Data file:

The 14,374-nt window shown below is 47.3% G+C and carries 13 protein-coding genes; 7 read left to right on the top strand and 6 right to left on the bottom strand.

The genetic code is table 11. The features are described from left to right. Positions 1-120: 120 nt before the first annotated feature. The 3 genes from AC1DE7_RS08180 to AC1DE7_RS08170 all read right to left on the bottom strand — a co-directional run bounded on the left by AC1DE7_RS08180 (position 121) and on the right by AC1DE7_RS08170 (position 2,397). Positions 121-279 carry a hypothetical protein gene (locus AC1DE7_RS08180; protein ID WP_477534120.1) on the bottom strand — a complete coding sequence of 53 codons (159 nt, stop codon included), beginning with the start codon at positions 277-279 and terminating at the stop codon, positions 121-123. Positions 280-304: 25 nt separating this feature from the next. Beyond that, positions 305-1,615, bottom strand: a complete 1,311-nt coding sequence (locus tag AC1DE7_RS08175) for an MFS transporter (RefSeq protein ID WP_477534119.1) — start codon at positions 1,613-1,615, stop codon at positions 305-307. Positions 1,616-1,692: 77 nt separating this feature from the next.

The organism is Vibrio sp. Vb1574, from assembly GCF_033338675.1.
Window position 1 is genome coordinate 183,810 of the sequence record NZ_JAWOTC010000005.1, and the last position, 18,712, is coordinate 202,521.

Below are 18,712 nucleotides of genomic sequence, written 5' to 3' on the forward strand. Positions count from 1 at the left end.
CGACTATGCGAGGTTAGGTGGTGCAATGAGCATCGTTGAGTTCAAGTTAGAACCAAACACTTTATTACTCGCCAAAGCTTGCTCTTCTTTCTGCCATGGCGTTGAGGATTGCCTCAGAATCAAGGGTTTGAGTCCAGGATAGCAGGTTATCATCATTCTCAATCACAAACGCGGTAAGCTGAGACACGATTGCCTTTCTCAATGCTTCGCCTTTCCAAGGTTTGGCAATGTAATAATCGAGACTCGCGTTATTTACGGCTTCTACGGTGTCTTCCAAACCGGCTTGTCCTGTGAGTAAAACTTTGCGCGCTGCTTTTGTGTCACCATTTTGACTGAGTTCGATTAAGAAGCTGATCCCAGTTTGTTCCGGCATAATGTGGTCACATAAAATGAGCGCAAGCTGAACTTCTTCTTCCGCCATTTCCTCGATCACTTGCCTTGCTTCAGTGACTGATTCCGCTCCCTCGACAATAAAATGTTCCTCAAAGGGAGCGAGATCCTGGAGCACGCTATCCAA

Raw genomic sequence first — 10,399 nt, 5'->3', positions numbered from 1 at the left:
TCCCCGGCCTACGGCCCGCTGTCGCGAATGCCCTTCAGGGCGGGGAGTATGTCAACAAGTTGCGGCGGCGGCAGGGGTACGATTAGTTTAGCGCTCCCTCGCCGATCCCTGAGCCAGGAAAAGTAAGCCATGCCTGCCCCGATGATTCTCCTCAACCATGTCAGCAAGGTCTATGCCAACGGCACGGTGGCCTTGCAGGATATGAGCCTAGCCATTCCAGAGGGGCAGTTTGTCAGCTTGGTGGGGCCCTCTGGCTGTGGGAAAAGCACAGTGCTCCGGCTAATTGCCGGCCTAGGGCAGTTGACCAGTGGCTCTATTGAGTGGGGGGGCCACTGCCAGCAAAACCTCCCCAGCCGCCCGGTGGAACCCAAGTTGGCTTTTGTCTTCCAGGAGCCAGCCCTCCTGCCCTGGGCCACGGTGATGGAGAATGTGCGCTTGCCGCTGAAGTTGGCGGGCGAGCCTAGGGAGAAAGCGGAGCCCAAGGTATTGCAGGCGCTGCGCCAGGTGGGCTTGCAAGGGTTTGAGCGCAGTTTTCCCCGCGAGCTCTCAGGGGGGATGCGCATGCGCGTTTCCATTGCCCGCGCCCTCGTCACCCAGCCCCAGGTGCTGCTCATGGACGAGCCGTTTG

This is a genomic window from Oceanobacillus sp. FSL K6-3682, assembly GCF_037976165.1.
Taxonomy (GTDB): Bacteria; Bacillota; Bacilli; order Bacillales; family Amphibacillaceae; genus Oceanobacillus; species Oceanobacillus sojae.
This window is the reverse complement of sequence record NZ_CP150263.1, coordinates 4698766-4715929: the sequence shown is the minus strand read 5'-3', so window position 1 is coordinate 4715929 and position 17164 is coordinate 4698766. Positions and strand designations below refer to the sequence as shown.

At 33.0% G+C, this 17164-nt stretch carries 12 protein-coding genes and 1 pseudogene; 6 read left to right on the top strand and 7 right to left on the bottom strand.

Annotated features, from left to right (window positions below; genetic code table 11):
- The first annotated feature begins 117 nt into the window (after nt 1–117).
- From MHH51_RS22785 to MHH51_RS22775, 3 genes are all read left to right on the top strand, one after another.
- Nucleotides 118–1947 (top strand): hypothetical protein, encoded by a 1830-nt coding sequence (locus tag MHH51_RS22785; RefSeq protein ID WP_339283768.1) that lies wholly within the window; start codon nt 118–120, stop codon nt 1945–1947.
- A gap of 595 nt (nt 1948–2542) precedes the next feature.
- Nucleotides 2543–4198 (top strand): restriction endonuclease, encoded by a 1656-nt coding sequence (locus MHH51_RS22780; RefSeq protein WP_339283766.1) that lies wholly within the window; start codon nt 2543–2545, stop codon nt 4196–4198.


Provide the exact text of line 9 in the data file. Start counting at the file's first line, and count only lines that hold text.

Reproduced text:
This is a genomic window from Oceanobacillus sp. FSL K6-3682, assembly GCF_037976165.1.